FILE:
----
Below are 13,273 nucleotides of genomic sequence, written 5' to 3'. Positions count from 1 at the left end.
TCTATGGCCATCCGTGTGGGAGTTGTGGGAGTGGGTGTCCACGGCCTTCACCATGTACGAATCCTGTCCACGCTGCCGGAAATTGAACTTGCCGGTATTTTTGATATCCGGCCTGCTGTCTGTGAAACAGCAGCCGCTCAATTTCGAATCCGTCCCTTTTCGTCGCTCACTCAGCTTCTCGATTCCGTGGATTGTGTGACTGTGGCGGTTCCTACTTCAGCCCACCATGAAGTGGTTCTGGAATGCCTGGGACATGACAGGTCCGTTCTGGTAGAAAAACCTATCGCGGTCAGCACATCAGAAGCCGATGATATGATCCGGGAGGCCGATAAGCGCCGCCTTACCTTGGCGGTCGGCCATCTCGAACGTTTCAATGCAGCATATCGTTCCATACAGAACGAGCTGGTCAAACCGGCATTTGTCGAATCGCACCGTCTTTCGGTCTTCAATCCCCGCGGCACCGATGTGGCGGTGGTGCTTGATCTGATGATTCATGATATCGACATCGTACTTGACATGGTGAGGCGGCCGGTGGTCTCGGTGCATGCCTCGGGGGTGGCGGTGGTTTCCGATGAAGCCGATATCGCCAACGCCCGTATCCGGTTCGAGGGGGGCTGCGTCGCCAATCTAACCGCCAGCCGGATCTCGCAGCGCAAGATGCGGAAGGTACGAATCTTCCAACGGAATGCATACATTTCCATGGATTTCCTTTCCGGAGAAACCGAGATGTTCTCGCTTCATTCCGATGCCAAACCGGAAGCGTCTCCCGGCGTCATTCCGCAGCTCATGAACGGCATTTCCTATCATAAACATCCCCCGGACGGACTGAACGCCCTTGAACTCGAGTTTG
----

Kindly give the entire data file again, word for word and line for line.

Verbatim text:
Below are 13,273 nucleotides of genomic sequence, written 5' to 3'. Positions count from 1 at the left end.
TCTATGGCCATCCGTGTGGGAGTTGTGGGAGTGGGTGTCCACGGCCTTCACCATGTACGAATCCTGTCCACGCTGCCGGAAATTGAACTTGCCGGTATTTTTGATATCCGGCCTGCTGTCTGTGAAACAGCAGCCGCTCAATTTCGAATCCGTCCCTTTTCGTCGCTCACTCAGCTTCTCGATTCCGTGGATTGTGTGACTGTGGCGGTTCCTACTTCAGCCCACCATGAAGTGGTTCTGGAATGCCTGGGACATGACAGGTCCGTTCTGGTAGAAAAACCTATCGCGGTCAGCACATCAGAAGCCGATGATATGATCCGGGAGGCCGATAAGCGCCGCCTTACCTTGGCGGTCGGCCATCTCGAACGTTTCAATGCAGCATATCGTTCCATACAGAACGAGCTGGTCAAACCGGCATTTGTCGAATCGCACCGTCTTTCGGTCTTCAATCCCCGCGGCACCGATGTGGCGGTGGTGCTTGATCTGATGATTCATGATATCGACATCGTACTTGACATGGTGAGGCGGCCGGTGGTCTCGGTGCATGCCTCGGGGGTGGCGGTGGTTTCCGATGAAGCCGATATCGCCAACGCCCGTATCCGGTTCGAGGGGGGCTGCGTCGCCAATCTAACCGCCAGCCGGATCTCGCAGCGCAAGATGCGGAAGGTACGAATCTTCCAACGGAATGCATACATTTCCATGGATTTCCTTTCCGGAGAAACCGAGATGTTCTCGCTTCATTCCGATGCCAAACCGGAAGCGTCTCCCGGCGTCATTCCGCAGCTCATGAACGGCATTTCCTATCATAAACATCCCCCGGACGGACTGAACGCCCTTGAACTCGAGTTTG